#4 in my ranking of the RoboCop franchise.
The third entry in the RoboCop franchise is a great example of what was going wrong with a lot of franchises in the 90s. Toned down to appeal more to kids while only retaining the barest amount of talent from the original films no matter how unimportant to the actual story, Fred Dekker’s RoboCop 3 is the Saturday morning cartoon version of a hard R-rated satirical action movie. Where the second movie went wrong by trying to be too much and satisfying nothing altogether, the third firmly sets its sights on the most dumbed down version of the same idea.
Poor Nancy Allen. Her character of Anne Lewis was never a huge part of the first movie. She was a supporting character with no real life of her own, and the second movie had little idea of what to do with her. The third kills her off in a Death Wish attempt to give our titular hero some motivation, literally any motivation, that the audience can latch onto. In reality, he has a couple of different reasons why he decides to back the homeless people of Old Detroit against OCP’s new relocation forces headed by Paul McDaggett (John Castle), but it all feels like weak justification to keep RoboCop involved, especially since he disappears from the film for large swaths of time.
OCP has been purchased by a Japanese conglomerate. Why? So we can get a Japanese robotic samurai, Otomo (Bruce Locke), to fight RoboCop in the finale. Does it make any sense? Not really. Does it affect anything? Nope. Is it at least cool to watch? Not at all.
Anyway, I’m getting ahead of myself. The efforts to build Delta City are about to go into overdrive, and OCP needs the residents out. They’re pushing everyone out with the relocation forces, and the brilliant eight year old hacker (oh, dear lord in heaven…) Nikko (Remy Ryan) gets separated from her parents and ends up with Bertha Washington (CCH Pounder) and her terrorist crew that are trying to do…something about OCP’s efforts. It’s really unclear what their end goal is, though they do mention holding out for three days when OCP won’t be able to do anything anymore because…I don’t know. They, along with Nikko, break into a police armory complete with Nikko, ugh, hacking an ED-209 and making it, ugh, loyal as a puppy (I don’t think this part was in Frank Miller’s original script). With these weapons (and not the ED-209 which would be great to have, you know?) they flee.
Then, Officer Lewis gets called to give chase, crashing and being attacked by splatterpunks, Mad Max inspired gang members in Old Detroit (why are people trying to save this place?). Who are the splatterpunks? Doesn’t matter. Do they matter? No. Are they eventually good for one of the movie’s few good jokes? Surprisingly, yes! We have that to look forward to, a throwaway moment an hour later that made me giggle. Does this scene matter? Well, it gets the OCP executive Jeffrey Fleck (Bradley Whitford) to yell at Dr. Marie Lazarus (Jill Hennessy) about killing RoboCop’s emotions because he gave up chase of the homeless van to save his partner (the emotional connection between RoboCop and Murphy was never that strong). She, of course, doesn’t follow through, and…it doesn’t matter all that much. Are we sensing a pattern yet?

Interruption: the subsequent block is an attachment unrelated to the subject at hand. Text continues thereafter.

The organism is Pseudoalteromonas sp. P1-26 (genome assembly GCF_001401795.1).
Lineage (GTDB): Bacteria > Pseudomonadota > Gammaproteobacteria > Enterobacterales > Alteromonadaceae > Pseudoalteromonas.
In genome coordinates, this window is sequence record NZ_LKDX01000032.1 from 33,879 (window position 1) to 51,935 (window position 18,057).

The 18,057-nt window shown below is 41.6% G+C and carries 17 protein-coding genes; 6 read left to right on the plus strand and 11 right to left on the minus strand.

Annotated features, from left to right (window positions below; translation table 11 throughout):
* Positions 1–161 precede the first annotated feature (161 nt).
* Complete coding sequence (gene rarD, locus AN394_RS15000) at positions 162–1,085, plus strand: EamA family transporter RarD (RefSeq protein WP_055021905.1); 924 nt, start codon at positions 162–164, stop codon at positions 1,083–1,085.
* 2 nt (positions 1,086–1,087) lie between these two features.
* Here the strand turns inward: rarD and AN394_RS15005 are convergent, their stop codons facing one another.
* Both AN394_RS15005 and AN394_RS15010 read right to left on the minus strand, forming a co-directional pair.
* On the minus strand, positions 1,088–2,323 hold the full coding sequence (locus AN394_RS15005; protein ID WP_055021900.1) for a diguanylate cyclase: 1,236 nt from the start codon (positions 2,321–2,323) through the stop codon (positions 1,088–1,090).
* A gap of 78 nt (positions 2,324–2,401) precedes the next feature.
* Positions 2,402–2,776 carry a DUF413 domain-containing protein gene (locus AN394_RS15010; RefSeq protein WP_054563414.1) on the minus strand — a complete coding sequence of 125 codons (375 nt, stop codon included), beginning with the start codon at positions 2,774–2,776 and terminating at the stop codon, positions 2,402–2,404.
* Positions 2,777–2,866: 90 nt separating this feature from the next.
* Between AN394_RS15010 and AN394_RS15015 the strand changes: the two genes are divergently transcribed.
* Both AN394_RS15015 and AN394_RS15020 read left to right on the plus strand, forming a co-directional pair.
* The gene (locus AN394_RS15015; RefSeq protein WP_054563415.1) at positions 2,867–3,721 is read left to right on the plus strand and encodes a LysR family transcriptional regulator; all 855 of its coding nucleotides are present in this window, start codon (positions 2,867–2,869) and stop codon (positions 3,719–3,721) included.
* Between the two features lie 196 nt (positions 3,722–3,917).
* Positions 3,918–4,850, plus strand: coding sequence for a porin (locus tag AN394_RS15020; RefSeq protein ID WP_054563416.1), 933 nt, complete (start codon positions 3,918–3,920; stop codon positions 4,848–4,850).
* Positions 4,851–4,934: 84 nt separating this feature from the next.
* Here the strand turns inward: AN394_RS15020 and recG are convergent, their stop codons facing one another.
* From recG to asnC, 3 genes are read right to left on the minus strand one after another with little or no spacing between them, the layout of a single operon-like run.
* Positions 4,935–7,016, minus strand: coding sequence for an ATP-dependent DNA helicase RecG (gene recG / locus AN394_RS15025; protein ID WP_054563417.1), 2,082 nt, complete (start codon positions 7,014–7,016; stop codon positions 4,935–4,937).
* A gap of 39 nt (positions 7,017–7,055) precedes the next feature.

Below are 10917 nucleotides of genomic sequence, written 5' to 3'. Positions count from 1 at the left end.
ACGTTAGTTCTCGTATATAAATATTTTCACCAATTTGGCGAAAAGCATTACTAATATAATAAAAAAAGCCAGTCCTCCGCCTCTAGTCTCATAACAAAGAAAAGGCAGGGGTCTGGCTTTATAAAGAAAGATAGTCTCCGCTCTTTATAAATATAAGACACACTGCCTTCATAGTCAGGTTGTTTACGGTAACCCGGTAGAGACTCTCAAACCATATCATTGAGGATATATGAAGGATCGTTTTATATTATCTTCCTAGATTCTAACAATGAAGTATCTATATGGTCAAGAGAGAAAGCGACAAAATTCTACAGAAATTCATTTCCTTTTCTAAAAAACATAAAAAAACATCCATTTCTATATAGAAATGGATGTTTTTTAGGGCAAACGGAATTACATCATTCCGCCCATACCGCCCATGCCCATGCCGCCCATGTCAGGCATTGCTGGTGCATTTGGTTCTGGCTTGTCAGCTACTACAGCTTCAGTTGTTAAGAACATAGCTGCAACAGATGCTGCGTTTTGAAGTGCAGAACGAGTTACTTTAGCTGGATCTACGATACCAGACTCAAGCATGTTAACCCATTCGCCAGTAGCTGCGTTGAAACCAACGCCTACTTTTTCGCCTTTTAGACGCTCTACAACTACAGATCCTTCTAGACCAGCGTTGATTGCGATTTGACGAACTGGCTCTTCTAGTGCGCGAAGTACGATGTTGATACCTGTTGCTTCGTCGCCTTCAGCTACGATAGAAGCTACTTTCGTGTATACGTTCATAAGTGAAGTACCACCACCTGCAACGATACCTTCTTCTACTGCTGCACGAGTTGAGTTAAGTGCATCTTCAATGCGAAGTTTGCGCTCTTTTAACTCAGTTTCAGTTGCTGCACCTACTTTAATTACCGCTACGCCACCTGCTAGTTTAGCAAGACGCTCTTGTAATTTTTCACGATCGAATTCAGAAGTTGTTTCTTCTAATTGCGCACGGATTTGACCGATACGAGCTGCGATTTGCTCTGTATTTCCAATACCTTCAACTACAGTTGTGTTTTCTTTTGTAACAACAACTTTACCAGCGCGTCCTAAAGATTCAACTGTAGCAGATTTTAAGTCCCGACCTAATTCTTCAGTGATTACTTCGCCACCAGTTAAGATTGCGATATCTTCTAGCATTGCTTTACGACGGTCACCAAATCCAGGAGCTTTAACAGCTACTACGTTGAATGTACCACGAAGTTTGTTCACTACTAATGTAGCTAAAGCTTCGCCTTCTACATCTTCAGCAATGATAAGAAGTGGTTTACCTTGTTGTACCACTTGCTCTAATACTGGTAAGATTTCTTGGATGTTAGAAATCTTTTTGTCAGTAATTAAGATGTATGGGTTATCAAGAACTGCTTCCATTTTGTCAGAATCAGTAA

Now, the movie’s hard edges have been sanded far down, but there is one sequence that does have a hint of the original’s satirical joy. After RoboCop decides to protect the homeless and Officer Lewis gets shot dead, news runs rampant that OCP’s mechanical police officer has gone rogue, and OCP’s offices have descended into chaos. One executive, with his wife on the phone, walks out onto the ledge of his office dozens of floors up, and jumps out. The timing of the editing between his jump and his fall to the left side of frame as another car pulls up in front of the building is hilarious. And, moments later, Fleck gets fired after having showed off his gun, saying that he’d go out with a bullet to the head if it ever came to that. He walks out of the office, and again, the timing is perfect as we keep with the scene he leaves behind, eventually hearing the single gunshot.
That’s almost the extent of the joys of the film, though. RoboCop ends up sidelined for pretty much the rest of the movie until halfway through the action finale as nothing of any real importance happens around him. Otomo eventually tracks him down, but Otomo and RoboCop don’t have any kind of connection, so it’s just empty spectacle. It’d be one thing if the fight between the two was well filmed, but it’s pedestrian at best. The police all quit the force in protest of OCP’s plan to wipe out Old Detroit, and they set up barricades to fight. The removal teams decide to bring in the splatterpunks as extra guns (why? It doesn’t matter), and we get the one moment where a punk with huge green spikes for hair, in the background of a tracking shot, tries to fit on a tactical helmet without messing up his hair. What can I say? After 90 minutes of almost universal drudgery, I laughed.
Is this movie remotely good? Not in the least? Is it a fun time anyway? No. Does it have brief moments of levity? Yes. Are those worth the investment of time? Not at all. The film is mostly kind of boring, though it’s perfectly competently made. The script is a disaster. Whatever ideas Frank Miller had wanted to put into this were gone by the time this came to theaters. It’s just bad.